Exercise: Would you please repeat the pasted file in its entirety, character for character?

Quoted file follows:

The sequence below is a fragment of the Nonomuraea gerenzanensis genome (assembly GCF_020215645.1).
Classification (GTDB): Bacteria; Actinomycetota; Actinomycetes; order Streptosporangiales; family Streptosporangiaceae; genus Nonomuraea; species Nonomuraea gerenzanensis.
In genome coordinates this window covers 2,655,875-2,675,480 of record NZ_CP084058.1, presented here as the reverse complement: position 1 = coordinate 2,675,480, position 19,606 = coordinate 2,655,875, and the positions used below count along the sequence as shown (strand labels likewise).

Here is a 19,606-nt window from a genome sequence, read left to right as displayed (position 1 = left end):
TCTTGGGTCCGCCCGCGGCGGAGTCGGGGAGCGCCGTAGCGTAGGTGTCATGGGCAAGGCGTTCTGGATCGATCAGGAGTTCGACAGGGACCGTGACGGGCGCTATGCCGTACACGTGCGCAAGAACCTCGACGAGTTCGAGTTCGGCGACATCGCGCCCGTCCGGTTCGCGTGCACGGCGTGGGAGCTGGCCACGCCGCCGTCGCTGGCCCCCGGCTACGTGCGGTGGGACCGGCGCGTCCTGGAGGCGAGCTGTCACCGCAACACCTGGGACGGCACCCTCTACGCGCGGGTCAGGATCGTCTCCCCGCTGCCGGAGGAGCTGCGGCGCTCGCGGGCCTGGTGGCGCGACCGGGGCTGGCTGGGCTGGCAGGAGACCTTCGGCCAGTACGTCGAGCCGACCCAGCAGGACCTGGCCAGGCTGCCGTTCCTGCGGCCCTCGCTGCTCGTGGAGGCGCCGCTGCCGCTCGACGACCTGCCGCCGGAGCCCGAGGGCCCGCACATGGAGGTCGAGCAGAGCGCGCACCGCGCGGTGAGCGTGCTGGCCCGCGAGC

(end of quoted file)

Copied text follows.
The sequence below is a fragment of the Nonomuraea gerenzanensis genome (assembly GCF_020215645.1).
Classification (GTDB): Bacteria; Actinomycetota; Actinomycetes; order Streptosporangiales; family Streptosporangiaceae; genus Nonomuraea; species Nonomuraea gerenzanensis.
In genome coordinates this window covers 2,655,875-2,675,480 of record NZ_CP084058.1, presented here as the reverse complement: position 1 = coordinate 2,675,480, position 19,606 = coordinate 2,655,875, and the positions used below count along the sequence as shown (strand labels likewise).

Here is a 19,606-nt window from a genome sequence, read left to right as displayed (position 1 = left end):
TCTTGGGTCCGCCCGCGGCGGAGTCGGGGAGCGCCGTAGCGTAGGTGTCATGGGCAAGGCGTTCTGGATCGATCAGGAGTTCGACAGGGACCGTGACGGGCGCTATGCCGTACACGTGCGCAAGAACCTCGACGAGTTCGAGTTCGGCGACATCGCGCCCGTCCGGTTCGCGTGCACGGCGTGGGAGCTGGCCACGCCGCCGTCGCTGGCCCCCGGCTACGTGCGGTGGGACCGGCGCGTCCTGGAGGCGAGCTGTCACCGCAACACCTGGGACGGCACCCTCTACGCGCGGGTCAGGATCGTCTCCCCGCTGCCGGAGGAGCTGCGGCGCTCGCGGGCCTGGTGGCGCGACCGGGGCTGGCTGGGCTGGCAGGAGACCTTCGGCCAGTACGTCGAGCCGACCCAGCAGGACCTGGCCAGGCTGCCGTTCCTGCGGCCCTCGCTGCTCGTGGAGGCGCCGCTGCCGCTCGACGACCTGCCGCCGGAGCCCGAGGGCCCGCACATGGAGGTCGAGCAGAGCGCGCACCGCGCGGTGAGCGTGCTGGCCCGCGAGC